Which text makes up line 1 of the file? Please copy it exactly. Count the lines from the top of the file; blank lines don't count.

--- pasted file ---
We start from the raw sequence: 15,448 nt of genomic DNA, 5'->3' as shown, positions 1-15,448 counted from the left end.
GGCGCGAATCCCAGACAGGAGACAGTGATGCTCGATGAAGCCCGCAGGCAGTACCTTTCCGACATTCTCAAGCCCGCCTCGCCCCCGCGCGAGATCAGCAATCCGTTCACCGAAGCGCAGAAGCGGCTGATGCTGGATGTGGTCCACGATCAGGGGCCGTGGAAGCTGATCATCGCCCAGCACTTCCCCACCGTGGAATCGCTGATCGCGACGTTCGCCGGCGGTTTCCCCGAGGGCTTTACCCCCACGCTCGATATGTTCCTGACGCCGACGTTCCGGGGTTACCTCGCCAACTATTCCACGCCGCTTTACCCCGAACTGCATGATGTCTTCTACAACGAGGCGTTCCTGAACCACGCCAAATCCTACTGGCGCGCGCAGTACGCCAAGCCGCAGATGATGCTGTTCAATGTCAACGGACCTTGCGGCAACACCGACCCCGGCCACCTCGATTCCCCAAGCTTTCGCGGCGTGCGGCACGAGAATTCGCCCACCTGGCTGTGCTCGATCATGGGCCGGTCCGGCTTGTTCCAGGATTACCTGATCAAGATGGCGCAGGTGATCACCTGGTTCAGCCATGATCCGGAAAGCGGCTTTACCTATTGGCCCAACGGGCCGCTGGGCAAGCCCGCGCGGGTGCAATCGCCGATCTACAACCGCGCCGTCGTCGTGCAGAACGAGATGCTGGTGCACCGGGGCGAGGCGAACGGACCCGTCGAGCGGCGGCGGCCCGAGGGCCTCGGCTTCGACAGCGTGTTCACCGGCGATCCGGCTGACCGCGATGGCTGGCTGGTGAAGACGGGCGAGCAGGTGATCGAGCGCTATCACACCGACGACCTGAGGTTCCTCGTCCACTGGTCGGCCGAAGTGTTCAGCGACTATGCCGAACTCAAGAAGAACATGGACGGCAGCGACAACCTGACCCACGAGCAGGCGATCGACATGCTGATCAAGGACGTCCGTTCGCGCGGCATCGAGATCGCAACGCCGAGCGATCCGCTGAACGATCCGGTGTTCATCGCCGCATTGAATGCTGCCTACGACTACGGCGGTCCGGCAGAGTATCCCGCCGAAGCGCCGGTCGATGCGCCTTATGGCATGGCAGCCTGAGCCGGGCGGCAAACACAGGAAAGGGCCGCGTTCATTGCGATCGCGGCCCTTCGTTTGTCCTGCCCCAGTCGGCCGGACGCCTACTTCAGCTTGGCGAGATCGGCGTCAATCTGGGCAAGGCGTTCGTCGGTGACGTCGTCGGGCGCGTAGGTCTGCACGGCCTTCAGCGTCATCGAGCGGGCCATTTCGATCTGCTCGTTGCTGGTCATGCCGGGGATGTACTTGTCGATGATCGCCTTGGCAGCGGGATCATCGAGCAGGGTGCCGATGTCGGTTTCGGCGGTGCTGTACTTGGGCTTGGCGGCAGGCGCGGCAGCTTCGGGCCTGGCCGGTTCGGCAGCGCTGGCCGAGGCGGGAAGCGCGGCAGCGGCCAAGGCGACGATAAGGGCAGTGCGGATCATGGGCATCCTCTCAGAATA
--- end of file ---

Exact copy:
We start from the raw sequence: 15,448 nt of genomic DNA, 5'->3' as shown, positions 1-15,448 counted from the left end.